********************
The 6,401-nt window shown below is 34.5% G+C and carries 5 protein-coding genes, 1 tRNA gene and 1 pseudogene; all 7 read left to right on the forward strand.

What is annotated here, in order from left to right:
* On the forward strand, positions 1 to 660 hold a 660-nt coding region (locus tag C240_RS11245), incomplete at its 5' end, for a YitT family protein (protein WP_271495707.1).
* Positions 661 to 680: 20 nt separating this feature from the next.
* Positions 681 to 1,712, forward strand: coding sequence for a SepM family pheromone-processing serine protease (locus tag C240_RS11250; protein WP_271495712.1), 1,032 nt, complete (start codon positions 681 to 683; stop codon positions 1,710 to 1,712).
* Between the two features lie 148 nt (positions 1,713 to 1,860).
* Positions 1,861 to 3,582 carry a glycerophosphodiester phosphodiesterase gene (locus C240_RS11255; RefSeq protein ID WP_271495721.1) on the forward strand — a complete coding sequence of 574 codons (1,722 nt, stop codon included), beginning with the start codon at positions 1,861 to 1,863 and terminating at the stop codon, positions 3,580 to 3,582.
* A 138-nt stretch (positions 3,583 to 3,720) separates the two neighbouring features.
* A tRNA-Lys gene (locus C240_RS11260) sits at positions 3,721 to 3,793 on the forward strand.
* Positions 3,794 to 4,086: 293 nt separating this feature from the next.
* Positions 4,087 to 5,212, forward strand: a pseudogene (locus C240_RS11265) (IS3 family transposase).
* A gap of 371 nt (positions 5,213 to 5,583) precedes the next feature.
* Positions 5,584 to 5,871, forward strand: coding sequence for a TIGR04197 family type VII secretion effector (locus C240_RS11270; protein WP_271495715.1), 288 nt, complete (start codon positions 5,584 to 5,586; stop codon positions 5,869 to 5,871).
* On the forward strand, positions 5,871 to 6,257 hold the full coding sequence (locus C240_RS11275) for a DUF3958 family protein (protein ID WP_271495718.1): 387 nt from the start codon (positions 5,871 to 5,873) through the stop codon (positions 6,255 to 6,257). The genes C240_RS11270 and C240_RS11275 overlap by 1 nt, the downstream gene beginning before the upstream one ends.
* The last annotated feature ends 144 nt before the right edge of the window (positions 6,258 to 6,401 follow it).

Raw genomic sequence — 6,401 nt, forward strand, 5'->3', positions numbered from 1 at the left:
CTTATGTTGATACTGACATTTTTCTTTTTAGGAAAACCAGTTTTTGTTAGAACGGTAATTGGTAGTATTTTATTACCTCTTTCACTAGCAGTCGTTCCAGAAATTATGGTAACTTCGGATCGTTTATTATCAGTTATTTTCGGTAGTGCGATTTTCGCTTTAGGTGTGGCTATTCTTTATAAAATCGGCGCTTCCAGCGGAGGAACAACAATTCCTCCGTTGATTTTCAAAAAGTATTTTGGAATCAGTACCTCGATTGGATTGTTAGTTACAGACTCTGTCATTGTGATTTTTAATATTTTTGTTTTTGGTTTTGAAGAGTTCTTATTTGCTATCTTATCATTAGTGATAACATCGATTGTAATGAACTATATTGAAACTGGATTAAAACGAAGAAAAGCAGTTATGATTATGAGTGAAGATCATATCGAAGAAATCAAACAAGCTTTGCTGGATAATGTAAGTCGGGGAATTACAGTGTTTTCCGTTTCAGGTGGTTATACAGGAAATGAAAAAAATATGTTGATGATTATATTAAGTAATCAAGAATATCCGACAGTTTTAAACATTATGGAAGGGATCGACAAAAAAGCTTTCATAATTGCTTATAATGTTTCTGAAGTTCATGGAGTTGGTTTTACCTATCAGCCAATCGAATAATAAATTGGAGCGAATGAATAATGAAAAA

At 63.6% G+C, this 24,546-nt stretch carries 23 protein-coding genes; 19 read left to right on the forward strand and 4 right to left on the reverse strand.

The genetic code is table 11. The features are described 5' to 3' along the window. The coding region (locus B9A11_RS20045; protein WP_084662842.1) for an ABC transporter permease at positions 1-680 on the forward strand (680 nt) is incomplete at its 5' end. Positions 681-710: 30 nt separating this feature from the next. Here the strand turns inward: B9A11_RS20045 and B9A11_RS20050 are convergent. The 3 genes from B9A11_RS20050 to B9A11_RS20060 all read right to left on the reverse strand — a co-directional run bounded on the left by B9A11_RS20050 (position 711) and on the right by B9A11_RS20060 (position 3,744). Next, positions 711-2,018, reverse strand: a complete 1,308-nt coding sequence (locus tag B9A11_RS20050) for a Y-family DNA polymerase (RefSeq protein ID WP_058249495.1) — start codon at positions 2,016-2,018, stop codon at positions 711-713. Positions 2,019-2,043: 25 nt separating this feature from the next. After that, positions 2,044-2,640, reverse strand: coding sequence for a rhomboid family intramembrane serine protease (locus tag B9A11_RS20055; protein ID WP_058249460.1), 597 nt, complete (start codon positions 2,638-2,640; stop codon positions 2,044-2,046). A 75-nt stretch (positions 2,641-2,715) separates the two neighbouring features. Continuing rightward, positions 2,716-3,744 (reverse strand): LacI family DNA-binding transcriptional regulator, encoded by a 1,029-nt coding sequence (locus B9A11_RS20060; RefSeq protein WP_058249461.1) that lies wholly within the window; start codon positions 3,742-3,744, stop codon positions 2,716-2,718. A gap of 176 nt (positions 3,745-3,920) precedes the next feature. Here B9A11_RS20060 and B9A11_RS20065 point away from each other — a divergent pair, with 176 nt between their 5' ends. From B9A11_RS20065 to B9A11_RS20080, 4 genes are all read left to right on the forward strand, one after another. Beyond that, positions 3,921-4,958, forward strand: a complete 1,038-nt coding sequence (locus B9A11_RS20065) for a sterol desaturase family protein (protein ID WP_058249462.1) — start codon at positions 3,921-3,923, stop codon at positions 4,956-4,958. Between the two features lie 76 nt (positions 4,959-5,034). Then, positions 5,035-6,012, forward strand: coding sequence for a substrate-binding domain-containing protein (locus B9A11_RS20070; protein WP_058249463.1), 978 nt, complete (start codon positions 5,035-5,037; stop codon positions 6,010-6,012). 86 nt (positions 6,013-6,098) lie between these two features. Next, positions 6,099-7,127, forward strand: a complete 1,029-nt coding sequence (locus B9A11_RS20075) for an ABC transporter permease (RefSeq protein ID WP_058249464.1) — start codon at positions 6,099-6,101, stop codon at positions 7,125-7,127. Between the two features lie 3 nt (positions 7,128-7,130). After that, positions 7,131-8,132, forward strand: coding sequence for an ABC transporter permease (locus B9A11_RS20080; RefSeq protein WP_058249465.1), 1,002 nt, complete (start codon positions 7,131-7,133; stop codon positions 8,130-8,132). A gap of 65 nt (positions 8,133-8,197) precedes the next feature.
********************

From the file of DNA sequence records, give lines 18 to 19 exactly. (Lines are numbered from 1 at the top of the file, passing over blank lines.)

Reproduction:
At 63.6% G+C, this 24,546-nt stretch carries 23 protein-coding genes; 19 read left to right on the forward strand and 4 right to left on the reverse strand.

The genetic code is table 11. The features are described 5' to 3' along the window. The coding region (locus B9A11_RS20045; protein WP_084662842.1) for an ABC transporter permease at positions 1-680 on the forward strand (680 nt) is incomplete at its 5' end. Positions 681-710: 30 nt separating this feature from the next. Here the strand turns inward: B9A11_RS20045 and B9A11_RS20050 are convergent. The 3 genes from B9A11_RS20050 to B9A11_RS20060 all read right to left on the reverse strand — a co-directional run bounded on the left by B9A11_RS20050 (position 711) and on the right by B9A11_RS20060 (position 3,744). Next, positions 711-2,018, reverse strand: a complete 1,308-nt coding sequence (locus tag B9A11_RS20050) for a Y-family DNA polymerase (RefSeq protein ID WP_058249495.1) — start codon at positions 2,016-2,018, stop codon at positions 711-713. Positions 2,019-2,043: 25 nt separating this feature from the next. After that, positions 2,044-2,640, reverse strand: coding sequence for a rhomboid family intramembrane serine protease (locus tag B9A11_RS20055; protein ID WP_058249460.1), 597 nt, complete (start codon positions 2,638-2,640; stop codon positions 2,044-2,046). A 75-nt stretch (positions 2,641-2,715) separates the two neighbouring features. Continuing rightward, positions 2,716-3,744 (reverse strand): LacI family DNA-binding transcriptional regulator, encoded by a 1,029-nt coding sequence (locus B9A11_RS20060; RefSeq protein WP_058249461.1) that lies wholly within the window; start codon positions 3,742-3,744, stop codon positions 2,716-2,718. A gap of 176 nt (positions 3,745-3,920) precedes the next feature. Here B9A11_RS20060 and B9A11_RS20065 point away from each other — a divergent pair, with 176 nt between their 5' ends. From B9A11_RS20065 to B9A11_RS20080, 4 genes are all read left to right on the forward strand, one after another. Beyond that, positions 3,921-4,958, forward strand: a complete 1,038-nt coding sequence (locus B9A11_RS20065) for a sterol desaturase family protein (protein ID WP_058249462.1) — start codon at positions 3,921-3,923, stop codon at positions 4,956-4,958. Between the two features lie 76 nt (positions 4,959-5,034). Then, positions 5,035-6,012, forward strand: coding sequence for a substrate-binding domain-containing protein (locus B9A11_RS20070; protein WP_058249463.1), 978 nt, complete (start codon positions 5,035-5,037; stop codon positions 6,010-6,012). 86 nt (positions 6,013-6,098) lie between these two features. Next, positions 6,099-7,127, forward strand: a complete 1,029-nt coding sequence (locus B9A11_RS20075) for an ABC transporter permease (RefSeq protein ID WP_058249464.1) — start codon at positions 6,099-6,101, stop codon at positions 7,125-7,127. Between the two features lie 3 nt (positions 7,128-7,130). After that, positions 7,131-8,132, forward strand: coding sequence for an ABC transporter permease (locus B9A11_RS20080; RefSeq protein WP_058249465.1), 1,002 nt, complete (start codon positions 7,131-7,133; stop codon positions 8,130-8,132). A gap of 65 nt (positions 8,133-8,197) precedes the next feature.